- Associated Press - Tuesday, June 3, 2014

MONTGOMERY, Ala. (AP) - State legislator Paul DeMarco and policy analyst Gary Palmer will meet in a runoff for the Republican nomination in Alabama’s 6th District, while three congressional incumbents cruised to easy wins Tuesday in other races.

Reps. Mike Rogers, Mo Brooks and Terri Sewell each swamped poorly financed challengers in other primary races.

But a runoff will decide the nominee in the 6th District, where each of seven candidates sought to portray himself as conservative and the most eager to fight President Barack Obama. In a campaign ad, one candidate even used a handgun, rifles and a wood-chipper to destroy a printed copy of Obama’s health care law.

DeMarco, a state representative from Homewood and the chair of the influential Judiciary Committee, held a double-digit lead over Palmer, the founder of the Alabama Policy Institute, with nearly all the votes counted. They are vying to succeed retiring Rep. Spencer Bachus.

But DeMarco still had only about 33 percent of the vote, well below the 50 percent threshold to avoid a runoff on July 15. Palmer had about 20 percent.



State Sen. Scott Beason of Gardendale, a tea party favorite, was among three candidates within a few percentage points of each other behind the leaders. Other contenders included Dr. Chad Mathis, an orthopedic surgeon competing with Beason for tea party votes; and business executive Will Brooke, who opened fire on a copy of “Obamacare.”

Mattress company owner Tom Vigneulle and retired attorney Rob Shattuck trailed badly.

Restaurant worker Jan Deason said she tried to pay attention to the GOP race but was put off by its tone.

“It makes me very tired and sick to hear all the mudslinging,” said Deason, of Helena.

The GOP winner will face the lone Democratic candidate, Avery Vise, on Nov. 4.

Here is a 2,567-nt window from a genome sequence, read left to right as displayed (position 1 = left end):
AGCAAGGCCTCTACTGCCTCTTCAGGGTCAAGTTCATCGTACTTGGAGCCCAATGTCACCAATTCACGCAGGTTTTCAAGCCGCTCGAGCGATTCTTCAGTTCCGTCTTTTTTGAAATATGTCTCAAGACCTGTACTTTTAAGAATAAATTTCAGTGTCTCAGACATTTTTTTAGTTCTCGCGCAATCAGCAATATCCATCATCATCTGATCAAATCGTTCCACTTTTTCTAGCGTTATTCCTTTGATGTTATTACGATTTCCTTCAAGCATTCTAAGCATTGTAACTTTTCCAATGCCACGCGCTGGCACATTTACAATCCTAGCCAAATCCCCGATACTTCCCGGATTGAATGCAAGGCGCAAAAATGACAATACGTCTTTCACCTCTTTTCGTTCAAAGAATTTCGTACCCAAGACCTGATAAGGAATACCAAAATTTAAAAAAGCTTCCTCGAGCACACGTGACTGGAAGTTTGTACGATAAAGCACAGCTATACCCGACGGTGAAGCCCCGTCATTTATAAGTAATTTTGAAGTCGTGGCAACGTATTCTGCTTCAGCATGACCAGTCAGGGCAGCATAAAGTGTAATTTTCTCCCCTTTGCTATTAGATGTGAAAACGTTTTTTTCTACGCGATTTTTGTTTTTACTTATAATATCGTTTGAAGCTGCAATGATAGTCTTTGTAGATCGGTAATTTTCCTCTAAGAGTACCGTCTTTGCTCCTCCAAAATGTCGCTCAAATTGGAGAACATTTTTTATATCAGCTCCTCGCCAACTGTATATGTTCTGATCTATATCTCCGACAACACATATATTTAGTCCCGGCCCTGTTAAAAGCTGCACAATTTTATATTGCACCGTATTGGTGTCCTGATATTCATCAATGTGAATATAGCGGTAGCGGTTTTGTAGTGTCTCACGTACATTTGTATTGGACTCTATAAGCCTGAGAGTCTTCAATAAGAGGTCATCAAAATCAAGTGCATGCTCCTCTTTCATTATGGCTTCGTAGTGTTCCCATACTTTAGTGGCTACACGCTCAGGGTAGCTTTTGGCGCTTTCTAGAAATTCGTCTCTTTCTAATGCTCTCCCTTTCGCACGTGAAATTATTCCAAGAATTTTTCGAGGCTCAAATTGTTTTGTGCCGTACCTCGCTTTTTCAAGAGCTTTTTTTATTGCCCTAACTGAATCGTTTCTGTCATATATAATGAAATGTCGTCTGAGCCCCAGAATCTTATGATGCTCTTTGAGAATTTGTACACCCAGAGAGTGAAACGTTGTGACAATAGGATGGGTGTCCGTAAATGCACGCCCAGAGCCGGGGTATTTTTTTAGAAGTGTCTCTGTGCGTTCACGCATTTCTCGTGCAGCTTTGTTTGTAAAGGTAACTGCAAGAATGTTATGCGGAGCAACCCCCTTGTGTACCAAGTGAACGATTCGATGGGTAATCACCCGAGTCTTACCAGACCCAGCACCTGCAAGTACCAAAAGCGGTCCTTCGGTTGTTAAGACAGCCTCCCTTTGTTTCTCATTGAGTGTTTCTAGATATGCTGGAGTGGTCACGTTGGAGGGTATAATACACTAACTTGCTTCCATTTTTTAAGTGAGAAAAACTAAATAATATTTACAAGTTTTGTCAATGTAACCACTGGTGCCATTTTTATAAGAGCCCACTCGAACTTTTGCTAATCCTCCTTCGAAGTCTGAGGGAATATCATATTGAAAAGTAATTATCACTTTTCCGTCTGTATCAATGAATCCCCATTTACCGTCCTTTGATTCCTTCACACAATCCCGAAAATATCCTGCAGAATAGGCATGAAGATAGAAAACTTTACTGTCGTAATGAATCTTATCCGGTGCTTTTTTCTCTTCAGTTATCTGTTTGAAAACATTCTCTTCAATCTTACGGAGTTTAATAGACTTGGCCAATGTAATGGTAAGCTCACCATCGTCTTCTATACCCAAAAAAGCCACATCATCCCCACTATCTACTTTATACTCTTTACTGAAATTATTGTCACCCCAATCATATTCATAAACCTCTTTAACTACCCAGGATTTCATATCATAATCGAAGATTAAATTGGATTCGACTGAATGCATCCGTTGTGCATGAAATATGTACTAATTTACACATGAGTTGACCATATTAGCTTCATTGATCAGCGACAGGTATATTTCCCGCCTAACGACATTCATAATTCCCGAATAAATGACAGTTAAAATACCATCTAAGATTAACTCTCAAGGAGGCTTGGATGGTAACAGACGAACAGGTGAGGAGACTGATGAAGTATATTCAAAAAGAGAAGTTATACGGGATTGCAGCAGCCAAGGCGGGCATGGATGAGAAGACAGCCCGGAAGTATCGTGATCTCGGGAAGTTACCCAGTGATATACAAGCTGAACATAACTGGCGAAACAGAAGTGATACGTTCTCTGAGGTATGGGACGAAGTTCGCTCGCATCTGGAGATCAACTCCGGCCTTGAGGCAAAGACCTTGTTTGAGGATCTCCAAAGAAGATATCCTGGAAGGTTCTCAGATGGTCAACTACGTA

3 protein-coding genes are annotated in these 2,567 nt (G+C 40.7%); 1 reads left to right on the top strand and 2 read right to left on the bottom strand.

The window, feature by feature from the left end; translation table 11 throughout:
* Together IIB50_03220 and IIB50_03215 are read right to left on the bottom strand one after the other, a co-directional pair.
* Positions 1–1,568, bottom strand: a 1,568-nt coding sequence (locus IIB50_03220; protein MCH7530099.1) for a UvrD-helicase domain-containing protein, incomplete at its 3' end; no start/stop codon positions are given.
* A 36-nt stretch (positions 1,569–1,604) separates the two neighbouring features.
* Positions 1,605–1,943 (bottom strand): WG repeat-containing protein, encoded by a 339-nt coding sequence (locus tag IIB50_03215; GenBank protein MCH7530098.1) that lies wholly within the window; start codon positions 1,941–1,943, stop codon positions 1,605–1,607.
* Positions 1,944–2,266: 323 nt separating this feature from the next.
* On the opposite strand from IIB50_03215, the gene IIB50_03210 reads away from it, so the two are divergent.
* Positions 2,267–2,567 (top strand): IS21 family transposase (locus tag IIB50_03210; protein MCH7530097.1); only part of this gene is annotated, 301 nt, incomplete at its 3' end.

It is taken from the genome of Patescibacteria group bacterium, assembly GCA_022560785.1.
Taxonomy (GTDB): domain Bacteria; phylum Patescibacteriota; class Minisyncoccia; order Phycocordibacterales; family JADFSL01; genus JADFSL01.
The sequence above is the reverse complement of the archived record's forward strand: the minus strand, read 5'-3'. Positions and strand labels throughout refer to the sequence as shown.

Composed of all or parts of six counties in central Alabama, the 6th District includes the heavily populated suburbs surrounding Birmingham and stretches into rural areas north and south of the metro area.

Bachus, the senior member of Alabama’s House delegation, announced last year he wouldn’t seek re-election after 11 terms. All his potential successors are from the Birmingham area.

In the 3rd District of east Alabama, Rogers, R-Anniston, defeated Thomas Casson of Auburn, a banker who worked on the staff of former Rep. Bob Riley, who later served two terms as governor. Jesse Smith is the only Democratic candidate.

Brooks, a Huntsville Republican who represents the 5th District of northern Alabama, beat Jerry Hill of Athens, a decorated veteran of the Vietnam War.

And Sewell, the lone black and the only Democratic member of Alabama’s congressional delegation, defeated Birmingham attorney Tamara Harris Johnson in the 7th District. The district includes the inner-city neighborhoods of Birmingham and Montgomery and much of the rural Black Belt of west Alabama.

No Democrat is running in the 5th District, and no Republican qualified in the 7th District.

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